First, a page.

Page 4: Motivation at RBS - Total Reward
As Maslow describes, workers are not motivated by money alone. Individuals are motivated by different things. Motivation can be about shaping a worthwhile career or it may involve having more flexibility with time. For example, at the start of your career, help to pay off your student debt may be more important to you than retirement planning. Employees at RBS enjoy Total Reward a specific benefits package designed by RBS that goes far beyond salary. It offers benefits for each member of staff that include not just money, but also personal choice in working hours and security.
The RBS Total Reward package also offers flexible pension funding, health and medical benefits, paid holidays, and a confidential advice service. Employees have a generous holiday allowance (between 25 and 30 days for full-time staff), with the option of buying or even selling days. Employees may also choose from a wide range of lifestyle benefits, including discounted shopping vouchers, childcare facilities and RBS financial products, such as mortgages, currency exchange, personal loans and banking at special staff discounted rates.
Results Based Payments
At the core of the package is a competitive salary based on skills and experience regardless of where in the world RBS staff are based. Providing competitive pay means comparing what you are offering against salaries for similar jobs in other financial services companies. All staff receive their salary credited monthly to their staff bank account. The terms and conditions of their employment specify the basic rate of pay and any further payments that they may be eligible to receive.
However, within RBS the basic salary is only the starting point from which a number of additional bonus payments can be earned. All employees share in RBS' success through its profitsharing scheme. If the company meets its overall profit targets, then all employees will receive a bonus worth 10% of their salary. On top of the profit-share bonus, as mentioned before, there is also the chance to earn an individual performance-related bonus when employees achieve or exceed their personal performance targets, for example, a project manager who delivers the project ahead of time and within budget. So in a year when the company does well and the individual performs well, the additional payments may be quite substantial.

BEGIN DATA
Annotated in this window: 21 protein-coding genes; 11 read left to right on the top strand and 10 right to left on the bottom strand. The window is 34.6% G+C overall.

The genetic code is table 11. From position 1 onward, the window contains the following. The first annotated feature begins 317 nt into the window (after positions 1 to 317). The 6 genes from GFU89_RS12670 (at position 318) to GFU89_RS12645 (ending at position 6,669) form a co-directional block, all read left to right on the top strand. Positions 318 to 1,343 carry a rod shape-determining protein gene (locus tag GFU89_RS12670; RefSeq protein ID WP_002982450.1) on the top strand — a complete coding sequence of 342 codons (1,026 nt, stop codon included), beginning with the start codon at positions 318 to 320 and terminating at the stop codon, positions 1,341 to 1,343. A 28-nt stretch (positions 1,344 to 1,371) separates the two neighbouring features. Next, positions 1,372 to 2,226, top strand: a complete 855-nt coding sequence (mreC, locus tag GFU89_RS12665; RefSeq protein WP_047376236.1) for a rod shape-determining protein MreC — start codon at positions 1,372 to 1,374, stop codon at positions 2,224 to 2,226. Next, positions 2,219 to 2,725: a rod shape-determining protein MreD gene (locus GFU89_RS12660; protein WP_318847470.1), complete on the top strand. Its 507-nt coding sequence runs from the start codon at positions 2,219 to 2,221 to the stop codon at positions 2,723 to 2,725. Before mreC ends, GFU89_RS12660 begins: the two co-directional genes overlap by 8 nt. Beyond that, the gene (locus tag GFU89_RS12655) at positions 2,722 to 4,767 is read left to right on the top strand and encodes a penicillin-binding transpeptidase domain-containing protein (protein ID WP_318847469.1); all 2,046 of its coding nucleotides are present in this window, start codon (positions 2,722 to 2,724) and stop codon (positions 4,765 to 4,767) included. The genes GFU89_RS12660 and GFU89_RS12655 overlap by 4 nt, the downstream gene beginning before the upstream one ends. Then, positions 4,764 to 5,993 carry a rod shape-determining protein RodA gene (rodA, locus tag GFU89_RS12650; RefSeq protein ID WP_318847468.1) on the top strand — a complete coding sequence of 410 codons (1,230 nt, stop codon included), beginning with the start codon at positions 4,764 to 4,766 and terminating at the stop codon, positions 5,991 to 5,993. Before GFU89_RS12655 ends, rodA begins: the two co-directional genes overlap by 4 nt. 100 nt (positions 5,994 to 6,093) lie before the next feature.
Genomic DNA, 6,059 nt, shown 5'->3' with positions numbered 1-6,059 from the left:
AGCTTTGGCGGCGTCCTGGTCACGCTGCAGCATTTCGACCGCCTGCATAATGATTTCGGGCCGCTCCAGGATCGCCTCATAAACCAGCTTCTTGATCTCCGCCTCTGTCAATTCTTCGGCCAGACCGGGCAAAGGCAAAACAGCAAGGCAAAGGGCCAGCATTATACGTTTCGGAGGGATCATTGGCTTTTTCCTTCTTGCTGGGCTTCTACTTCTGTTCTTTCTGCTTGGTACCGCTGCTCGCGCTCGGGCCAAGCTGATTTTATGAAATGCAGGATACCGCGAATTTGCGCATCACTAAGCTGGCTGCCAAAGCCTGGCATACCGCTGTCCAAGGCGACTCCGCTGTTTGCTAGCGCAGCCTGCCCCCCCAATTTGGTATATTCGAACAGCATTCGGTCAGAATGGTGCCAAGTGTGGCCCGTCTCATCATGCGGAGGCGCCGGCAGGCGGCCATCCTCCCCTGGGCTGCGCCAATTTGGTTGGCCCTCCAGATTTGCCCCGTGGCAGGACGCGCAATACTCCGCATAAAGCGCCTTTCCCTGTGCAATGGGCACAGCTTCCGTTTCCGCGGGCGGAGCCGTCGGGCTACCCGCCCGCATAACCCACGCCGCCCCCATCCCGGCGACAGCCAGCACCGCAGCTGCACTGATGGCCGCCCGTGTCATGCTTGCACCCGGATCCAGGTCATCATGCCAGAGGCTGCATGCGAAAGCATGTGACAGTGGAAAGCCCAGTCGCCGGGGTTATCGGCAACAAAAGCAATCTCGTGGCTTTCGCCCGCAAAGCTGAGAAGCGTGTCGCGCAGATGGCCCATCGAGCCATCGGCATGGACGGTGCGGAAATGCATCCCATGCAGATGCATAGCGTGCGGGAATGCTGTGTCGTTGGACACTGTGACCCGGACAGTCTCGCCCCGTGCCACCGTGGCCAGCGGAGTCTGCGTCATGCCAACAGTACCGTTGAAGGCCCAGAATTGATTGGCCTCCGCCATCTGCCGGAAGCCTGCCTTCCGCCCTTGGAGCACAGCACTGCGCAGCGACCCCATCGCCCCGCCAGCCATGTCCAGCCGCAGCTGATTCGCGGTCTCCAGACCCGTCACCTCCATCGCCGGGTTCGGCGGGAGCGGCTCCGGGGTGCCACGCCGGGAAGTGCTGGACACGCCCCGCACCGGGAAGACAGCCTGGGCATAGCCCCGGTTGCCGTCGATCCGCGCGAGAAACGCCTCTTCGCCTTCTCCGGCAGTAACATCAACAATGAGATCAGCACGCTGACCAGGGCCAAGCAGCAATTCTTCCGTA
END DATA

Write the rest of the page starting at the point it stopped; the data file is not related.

Non Financial Rewards
Whilst money may be an incentive to go to work; at work, pay cannot motivate people to give more. Theorists have long understood that staff need a combination of motivators. This is why RBS offers so many non-financial rewards which can improve personal lifestyle.
One of the most important motivators for RBS employees is the recognition of good performance by graded progression. At RBS, people are encouraged to 'make it happen' through personal development. This means RBS encourages employees to grow and develop their skills and abilities. This in turn helps RBS to grow as a company. Employees identify development needs with their line manager at their annual performance review. These are documented in a personal development plan. Development can involve more training, attending courses or gaining new understanding and skills. This can improve the prospects of promotion and allow employees to move up the organisation and increase their Total Reward.
RBS also believes in giving its people the chance to help put something back into their own communities. Wherever RBS operates, the Group supports community involvement in projects that matter to its people. For every pound raised for charity by a member of staff, RBS will double-match the donation, making every pound raised count three times.
In the last year, groups of RBS employees have supported many fundraising projects for local communities and charities. These have included:
- a 'pirate kidnap' in South Wales for a youth charity
- taking part in the Microsoft UK Challenge for the NSPCC
- cycling across the Himalayas for British Wheelchair Sport.
The RBS Group also contributes to various projects throughout the UK to improve communities and the lives of the people involved. For example, over the last two years it has provided funding and advice to:
- the regeneration programme of a housing estate in Scotland. This won a national award for including the local residents
- the development of a hospital in Portsmouth and four schools across the country
- the provision of free-access cash machines in deprived areas in Scotland
- the setting up of school banks where students manage the banks themselves to learn a practical approach to numeracy and personal finance.